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What makes G-MAC tick? - Graeme McDowell Swing Sequence

From the moment he arrived at Pebble Beach, Graeme was totally relaxed with his swing and he loved the golf course. He was ripping it in practice – he played with Rory McIlroy and I didn't see him miss a shot. A lot of players go through the motions in practice, but Graeme is one of the best practice round players out there – he and his caddie Ken Combie really put in the effort, they dissect the challenge and plot a game-plan.

Winning majors is all to do with eliminating errors, and they stuck to their task. At the end of the week G-Mac proved to all of us – himself included – that he had the head and the heart to withstand the heat of a major. Let's take a look at the swing that won the US Open. By Pete Cowan

Graeme McDowell tuned up for the US Open at Pebble Beach with a performance in the Wales Open at Celtic Manor that he described as the ‘best of his life'. Rounds of 63 & 64 on the weekend, over a demanding 7,300-odd yard layout represented phenomenal golf – and it was a significant endorsement of all we have been working on for some time. As his coach, I am especially satisfied that the hard work we have been investing in the short game is finally paying dividends in the full swing – make no mistake, the better your understanding of impact, spin, compression and flight control around the green, the better the golfer you will become from tee to green.

Looking at this sequence the first point to make in the set up is that Graeme appears nicely relaxed over the ball and the arms are comfortably placed to create a good ‘sweep angle' (i.e. the angle between the clubshaft and the arms). I wouldn't suggest this is a perfect posture, as I'd like to see him holding his mid section a little more – that's an area in which he can get stronger. But it's pretty good.

Graeme likes to keep the clubhead outside his hands as he makes his first move – that's one of his key thoughts and one that prevents the swing getting too far inside. In the sequence generally you get a good sense of the way Graeme works around his centre, and (looking at frame 3) this gives him the feeling that he can make his arms work up on plane as the wrists hinge. This helps him ‘load' the left shoulder, which you can see is already in a strong rotated position as the left arm reaches parallel with the ground.

One thing I would like to see a little more of is flex in the right knee and thigh through the half to three-quarter back positions. This flex gives a player ‘control of the ground', as I like to term it. Lose the flex and you lose pressure (control). This is something I emphasise to all my players. The downward pressure you feel through your feet and lower body is what enables you to interact with the ground and use it as a power source – the key is that you keep the ground.

At the top we can identify a good right arm position which keeps the right shoulder nice and stable. And I like the 90-degree angle that is created between the arms. I like to see that as a constant. I also like it when the right shoulder sits ‘down' – i.e. it doesn't get behind the player. A lot of golfers lose control of the right shoulder at the top, which can lead to the club getting behind them. Graeme doesn't do that.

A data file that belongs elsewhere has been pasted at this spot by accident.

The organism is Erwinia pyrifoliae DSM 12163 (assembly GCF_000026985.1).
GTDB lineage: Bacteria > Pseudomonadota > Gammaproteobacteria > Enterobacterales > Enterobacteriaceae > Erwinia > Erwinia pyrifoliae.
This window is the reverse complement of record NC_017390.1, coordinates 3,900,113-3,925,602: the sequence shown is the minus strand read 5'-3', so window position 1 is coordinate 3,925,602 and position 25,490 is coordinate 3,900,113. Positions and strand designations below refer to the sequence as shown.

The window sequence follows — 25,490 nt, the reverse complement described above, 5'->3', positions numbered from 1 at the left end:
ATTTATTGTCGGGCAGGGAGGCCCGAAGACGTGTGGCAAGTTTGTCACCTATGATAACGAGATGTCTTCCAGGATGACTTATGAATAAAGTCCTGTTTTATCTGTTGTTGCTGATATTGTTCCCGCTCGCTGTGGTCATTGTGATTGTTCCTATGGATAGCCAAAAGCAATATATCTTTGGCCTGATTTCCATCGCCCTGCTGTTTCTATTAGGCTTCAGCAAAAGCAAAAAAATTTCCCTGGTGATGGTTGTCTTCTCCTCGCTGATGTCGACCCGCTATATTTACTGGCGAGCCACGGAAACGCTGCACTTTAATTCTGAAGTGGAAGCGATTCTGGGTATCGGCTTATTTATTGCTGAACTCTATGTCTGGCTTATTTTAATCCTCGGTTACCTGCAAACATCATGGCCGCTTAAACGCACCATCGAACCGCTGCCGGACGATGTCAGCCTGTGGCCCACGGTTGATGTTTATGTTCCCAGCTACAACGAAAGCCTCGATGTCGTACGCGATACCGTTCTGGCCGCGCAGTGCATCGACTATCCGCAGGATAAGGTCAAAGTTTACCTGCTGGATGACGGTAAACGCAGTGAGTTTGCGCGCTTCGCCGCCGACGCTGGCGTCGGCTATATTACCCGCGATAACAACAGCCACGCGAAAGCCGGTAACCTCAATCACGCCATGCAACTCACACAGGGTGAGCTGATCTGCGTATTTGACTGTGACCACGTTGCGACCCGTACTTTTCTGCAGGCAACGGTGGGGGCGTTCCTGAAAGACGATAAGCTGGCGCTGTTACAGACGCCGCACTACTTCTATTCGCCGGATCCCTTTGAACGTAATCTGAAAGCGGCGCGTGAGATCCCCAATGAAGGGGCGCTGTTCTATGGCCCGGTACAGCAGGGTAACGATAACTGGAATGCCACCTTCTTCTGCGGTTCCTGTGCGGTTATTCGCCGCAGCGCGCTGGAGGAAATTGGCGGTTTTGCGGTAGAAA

A lot of people pass comment on Graeme's ‘bowed' left wrist at the top, but this is a constant in his swing. Since he was a boy, Graeme has built his body action around this particular characteristic. It's natural and I see it as a positive rather than a negative.

If you want proof, just look at the delivery position: he has worked out how to get the clubhead square as he approaches impact, and that's the secret to playing good golf. Through the ball, his transfer of energy is fantastic. I don't think there is any doubt he has ‘got the ground' as he shifts into the downswing with a very powerful ‘squat' motion and then displays fantastic stretch rotation of the torso as he unwinds through the ball.

You can almost feel the force of the leverage as he rotates a firm left side and applies the pressure on the ball with the right side of his body. It is the quality of this body rotation that stabilises impact for consistency – there is no ‘flip' of the club. And this is a valuable lesson to take from this sequence: if you focus on turning the inside (i.e. your body – the hub of the wheel) its impossible for the outside (i.e. your arms, hand and the club – the spokes and rim) to overtake.

The faster and more efficiently you rotate the inside, the further and straighter you hit the ball.

In a balanced set-up, relaxed arms/hands create this desirable ‘sweep angle'

To keep the clubhead outside the hands is one of of G-Mac's key swing thoughts

Left shoulder ‘loads' while the wrists work the club up on plane

The bowed left wrist is a characteristic of G-Mac's technique; he has built his body action around it

And the quality of that body action explains the consistency of G-Mac's delivery position – on plane, on target

Rotation and leverage – the secret to generating speed and power

Free-wheeling to a finish, the shaft exits through the left shoulder – again, on plane

Totally balanced, the arms fold over to a finish – the consequence of what has gone on before

Hands passive as the shoulders and the arms create the early momentum

Graeme works the club ‘around his centre' – this is a swing controlled by rotation of the body

Here you appreciate the value of ‘keeping the ground' – i.e. feeling the pressure through the feet and using the ground to ‘squat' into a strong hitting position

Quality of the body rotation stabilises impact as right side applies the pressure


Reproduced with kind permission of Golf International Magazine

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